A queer woman who interviewed with PCRC’s Love Tales Project explained the impact of having these spaces on her own life. “In Sarajevo, there is the SOC Association and the CURE Foundation. Without these associations, we would be nowhere. We would remain invisible. It’s a small group of people. I know them all. I hang out with them. I’m really grateful that there is someone who does something for us,” she said.

Challenges remain

Queer activists have persevered through the pandemic, sustaining and expanding their efforts to achieve greater visibility, motivate political and legal reform, and improve the wellbeing of queer Bosnians. Nevertheless, it is important not to minimize the obstacles that continue to affect their work.

For one, the pandemic has also proven a convenient tool for authorities looking to restrict queer activism. In the past, authorities have used a flurry of stringent bureaucratic measures, including requiring queer organizations to take on the cost of expensive security barriers, as a method of disincentivizing them from planning events. This trend appears to have continued with the pandemic. The Balkan Investigative Reporting Network cites Mirza Halilcevic, a queer organizer, who said at a Pride-related webinar, “it is symptomatic that under the excuse of security or pandemic issues, gatherings that have an LGBTQI+ prefix are being forbidden. It is a reminder of all those other excuses when we were rejected for this or that reason. When you find yourself in a situation with a similar pattern, where you have already experienced that your gatherings or requests have been rejected, it requires deeper research and questioning of the reasons—did we postpone the march because it had become a security issue, or was this just another of those homophobic challenges that we need to overcome? I believe it is both.”

Next, increased visibility can be a double-edged sword. While necessary to place LGBTQI+ rights on the public agenda, queer visibility can trigger backlash, particularly in the form of hate speech and hate crimes. The SOC found that “since the First B&H Pride March took place in 2019…the increase in threats and violence in public places and/or online sphere/social networks tripled.”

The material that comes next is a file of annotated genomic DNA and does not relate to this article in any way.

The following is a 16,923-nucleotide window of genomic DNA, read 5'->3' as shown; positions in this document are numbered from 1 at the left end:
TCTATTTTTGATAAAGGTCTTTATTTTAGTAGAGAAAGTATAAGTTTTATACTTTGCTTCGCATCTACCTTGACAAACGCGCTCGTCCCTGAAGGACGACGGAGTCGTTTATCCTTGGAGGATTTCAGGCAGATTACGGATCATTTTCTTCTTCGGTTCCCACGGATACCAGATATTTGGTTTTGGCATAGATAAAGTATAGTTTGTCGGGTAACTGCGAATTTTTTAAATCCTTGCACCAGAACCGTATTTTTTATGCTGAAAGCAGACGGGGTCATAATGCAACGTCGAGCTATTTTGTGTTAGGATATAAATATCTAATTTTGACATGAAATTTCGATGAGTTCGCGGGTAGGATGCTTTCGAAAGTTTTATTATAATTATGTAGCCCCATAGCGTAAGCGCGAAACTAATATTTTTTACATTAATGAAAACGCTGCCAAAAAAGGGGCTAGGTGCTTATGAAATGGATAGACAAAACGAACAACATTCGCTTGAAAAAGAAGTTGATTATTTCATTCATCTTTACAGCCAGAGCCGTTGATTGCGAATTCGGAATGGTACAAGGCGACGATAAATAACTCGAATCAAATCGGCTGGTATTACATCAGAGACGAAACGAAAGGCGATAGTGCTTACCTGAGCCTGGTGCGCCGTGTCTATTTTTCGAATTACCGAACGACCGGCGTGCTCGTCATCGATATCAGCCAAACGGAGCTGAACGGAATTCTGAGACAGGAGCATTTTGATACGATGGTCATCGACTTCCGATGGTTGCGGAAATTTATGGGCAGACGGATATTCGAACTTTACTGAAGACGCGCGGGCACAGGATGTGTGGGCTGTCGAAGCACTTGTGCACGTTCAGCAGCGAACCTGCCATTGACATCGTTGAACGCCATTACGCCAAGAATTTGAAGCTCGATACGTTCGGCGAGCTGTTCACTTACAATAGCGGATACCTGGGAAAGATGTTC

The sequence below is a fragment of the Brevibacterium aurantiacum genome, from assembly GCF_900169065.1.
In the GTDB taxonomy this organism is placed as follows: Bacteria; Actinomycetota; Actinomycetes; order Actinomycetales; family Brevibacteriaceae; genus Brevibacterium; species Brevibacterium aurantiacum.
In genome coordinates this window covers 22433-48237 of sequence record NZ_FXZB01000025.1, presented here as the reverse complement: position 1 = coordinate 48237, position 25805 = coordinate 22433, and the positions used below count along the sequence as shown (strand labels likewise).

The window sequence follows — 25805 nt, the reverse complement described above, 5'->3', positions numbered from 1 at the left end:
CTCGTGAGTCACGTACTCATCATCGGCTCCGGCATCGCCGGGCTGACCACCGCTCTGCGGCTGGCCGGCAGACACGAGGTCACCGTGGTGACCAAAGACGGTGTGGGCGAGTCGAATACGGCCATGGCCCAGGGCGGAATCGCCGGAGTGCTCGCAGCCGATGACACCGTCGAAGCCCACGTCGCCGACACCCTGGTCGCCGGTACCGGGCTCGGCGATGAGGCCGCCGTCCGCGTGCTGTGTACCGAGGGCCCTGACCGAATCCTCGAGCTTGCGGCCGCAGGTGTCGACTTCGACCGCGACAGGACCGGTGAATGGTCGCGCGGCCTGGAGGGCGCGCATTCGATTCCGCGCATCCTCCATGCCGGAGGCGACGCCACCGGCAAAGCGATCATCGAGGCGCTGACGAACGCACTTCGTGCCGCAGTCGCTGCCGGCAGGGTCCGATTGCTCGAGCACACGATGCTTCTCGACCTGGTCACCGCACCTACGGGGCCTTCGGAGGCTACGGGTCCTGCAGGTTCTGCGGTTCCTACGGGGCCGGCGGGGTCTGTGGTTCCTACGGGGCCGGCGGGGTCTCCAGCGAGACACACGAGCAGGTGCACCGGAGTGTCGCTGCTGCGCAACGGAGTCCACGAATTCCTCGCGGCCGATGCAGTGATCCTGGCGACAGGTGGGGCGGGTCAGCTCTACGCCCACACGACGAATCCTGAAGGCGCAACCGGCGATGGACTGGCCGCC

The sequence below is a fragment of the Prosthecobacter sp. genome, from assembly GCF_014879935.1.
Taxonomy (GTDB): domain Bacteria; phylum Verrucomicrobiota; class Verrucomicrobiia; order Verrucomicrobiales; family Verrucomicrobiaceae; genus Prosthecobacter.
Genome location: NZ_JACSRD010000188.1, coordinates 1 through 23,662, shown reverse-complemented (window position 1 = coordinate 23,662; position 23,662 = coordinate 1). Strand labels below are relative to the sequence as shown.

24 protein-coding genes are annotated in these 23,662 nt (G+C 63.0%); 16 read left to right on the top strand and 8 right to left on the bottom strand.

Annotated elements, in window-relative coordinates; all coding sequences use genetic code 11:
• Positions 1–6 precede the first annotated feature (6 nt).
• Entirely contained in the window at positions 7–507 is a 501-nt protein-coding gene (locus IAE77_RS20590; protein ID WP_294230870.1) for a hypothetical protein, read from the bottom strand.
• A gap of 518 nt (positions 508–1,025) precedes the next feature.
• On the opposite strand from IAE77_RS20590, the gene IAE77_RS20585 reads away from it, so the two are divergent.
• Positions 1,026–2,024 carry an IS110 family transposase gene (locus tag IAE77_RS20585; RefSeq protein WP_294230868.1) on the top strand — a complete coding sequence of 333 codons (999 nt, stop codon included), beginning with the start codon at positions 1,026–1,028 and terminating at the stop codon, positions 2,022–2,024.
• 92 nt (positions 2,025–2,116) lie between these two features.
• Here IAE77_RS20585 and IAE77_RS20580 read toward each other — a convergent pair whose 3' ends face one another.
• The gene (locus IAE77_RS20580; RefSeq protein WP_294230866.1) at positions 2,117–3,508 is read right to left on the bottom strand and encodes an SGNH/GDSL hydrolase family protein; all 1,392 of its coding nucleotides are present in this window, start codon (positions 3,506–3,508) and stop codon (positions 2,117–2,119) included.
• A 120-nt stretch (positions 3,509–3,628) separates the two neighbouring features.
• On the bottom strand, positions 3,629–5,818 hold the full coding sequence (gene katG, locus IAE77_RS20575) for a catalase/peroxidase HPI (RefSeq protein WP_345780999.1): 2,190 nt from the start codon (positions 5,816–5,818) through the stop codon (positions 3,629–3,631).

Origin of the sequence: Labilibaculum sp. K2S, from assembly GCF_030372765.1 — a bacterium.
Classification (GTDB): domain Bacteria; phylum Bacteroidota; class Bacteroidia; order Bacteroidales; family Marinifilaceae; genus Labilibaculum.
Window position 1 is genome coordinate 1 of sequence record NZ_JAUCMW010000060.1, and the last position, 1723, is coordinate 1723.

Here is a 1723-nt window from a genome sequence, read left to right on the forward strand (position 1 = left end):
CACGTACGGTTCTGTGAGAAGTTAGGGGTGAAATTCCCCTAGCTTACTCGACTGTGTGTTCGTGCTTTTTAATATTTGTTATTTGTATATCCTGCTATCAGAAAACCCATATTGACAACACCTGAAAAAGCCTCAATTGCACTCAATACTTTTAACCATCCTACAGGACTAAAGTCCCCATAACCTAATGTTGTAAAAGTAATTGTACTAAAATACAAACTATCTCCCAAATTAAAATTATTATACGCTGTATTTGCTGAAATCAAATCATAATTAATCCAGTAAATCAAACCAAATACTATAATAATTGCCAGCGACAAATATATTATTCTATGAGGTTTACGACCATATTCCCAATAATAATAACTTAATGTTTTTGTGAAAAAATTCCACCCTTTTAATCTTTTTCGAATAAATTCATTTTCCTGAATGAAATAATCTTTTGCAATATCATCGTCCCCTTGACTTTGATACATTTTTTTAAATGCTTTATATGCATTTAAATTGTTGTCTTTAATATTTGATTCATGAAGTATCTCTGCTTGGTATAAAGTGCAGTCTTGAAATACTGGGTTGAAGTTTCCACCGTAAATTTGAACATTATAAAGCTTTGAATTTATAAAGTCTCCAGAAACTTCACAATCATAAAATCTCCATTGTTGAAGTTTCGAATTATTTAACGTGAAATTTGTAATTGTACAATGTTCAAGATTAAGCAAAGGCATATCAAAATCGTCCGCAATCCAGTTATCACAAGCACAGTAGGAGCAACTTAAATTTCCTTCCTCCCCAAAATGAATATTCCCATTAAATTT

Finally, the strength of ethnonationalism and the political dysfunction embedded in BiH institutions creates perhaps the most difficult barrier to progress. Pervasive ethnonational narratives have negatively painted the struggle for queer rights which differ from the identities that political elites in BiH extol for electoral success. However, some research does indicate that activists’ efforts may be piercing through these narratives, at least to some extent. Nevertheless, particularly rule-of-law institutions often fail to take violations of LGBTQI+ human rights seriously. Ćulibrk argues that “it is a huge responsibility of institutions that are not ready to take a public stand and say that they will do everything in their power to protect LGBTI people from violence, to call for cooperation and to report cases of hate crimes.”

Rainbow colors shimmer across the surface of the Miljacka River in Sarajevo. Photo by Nina Kolarzik, used with permission.

A path forward

When asked what people should know about the status of the LGBTQI+ movement in BiH today, Ćulibrk emphasized, “The fact that the fight for LGBTI rights is not exclusive, but rather inclusive—we are more than open and ready to provide support in all cases of injustice to various groups.” He continued, “In this sense, the BH Pride is one of the tools to create a free and fair society where all citizens are equal. Understanding and compassion are key components to creating such a society, even when we don’t see eye to eye, we should accept that differences exist and that LGBTI people are just as important as anyone else in this society.”

Queer Bosnian activists achieved something remarkable when they organized the first Pride March in 2019. The second Pride March will be held in person on August 14, and this will hopefully serve as an important marker of visibility for queer people in BiH once again.

What is equally important to acknowledge is the dedication and determination that queer activists display each and every day. While this work cannot always be easily encapsulated by an international headline, it is a necessary ingredient for the construction of a just society in which queer people can not only publicly exist, but prosper. Each new challenge has spurred queer people and activists in BiH to leverage their creativity and ingenuity to expand and magnify their efforts to achieve progress.

The experience of the pandemic, in particular, demonstrates that against all odds, queer people and activists display incredible resilience in BiH. As Bakić put it, “We are queer. We are proud. Our lives are tough and it’s quite challenging, but we are brave enough and ready to challenge the system and fight for our freedoms and rights.”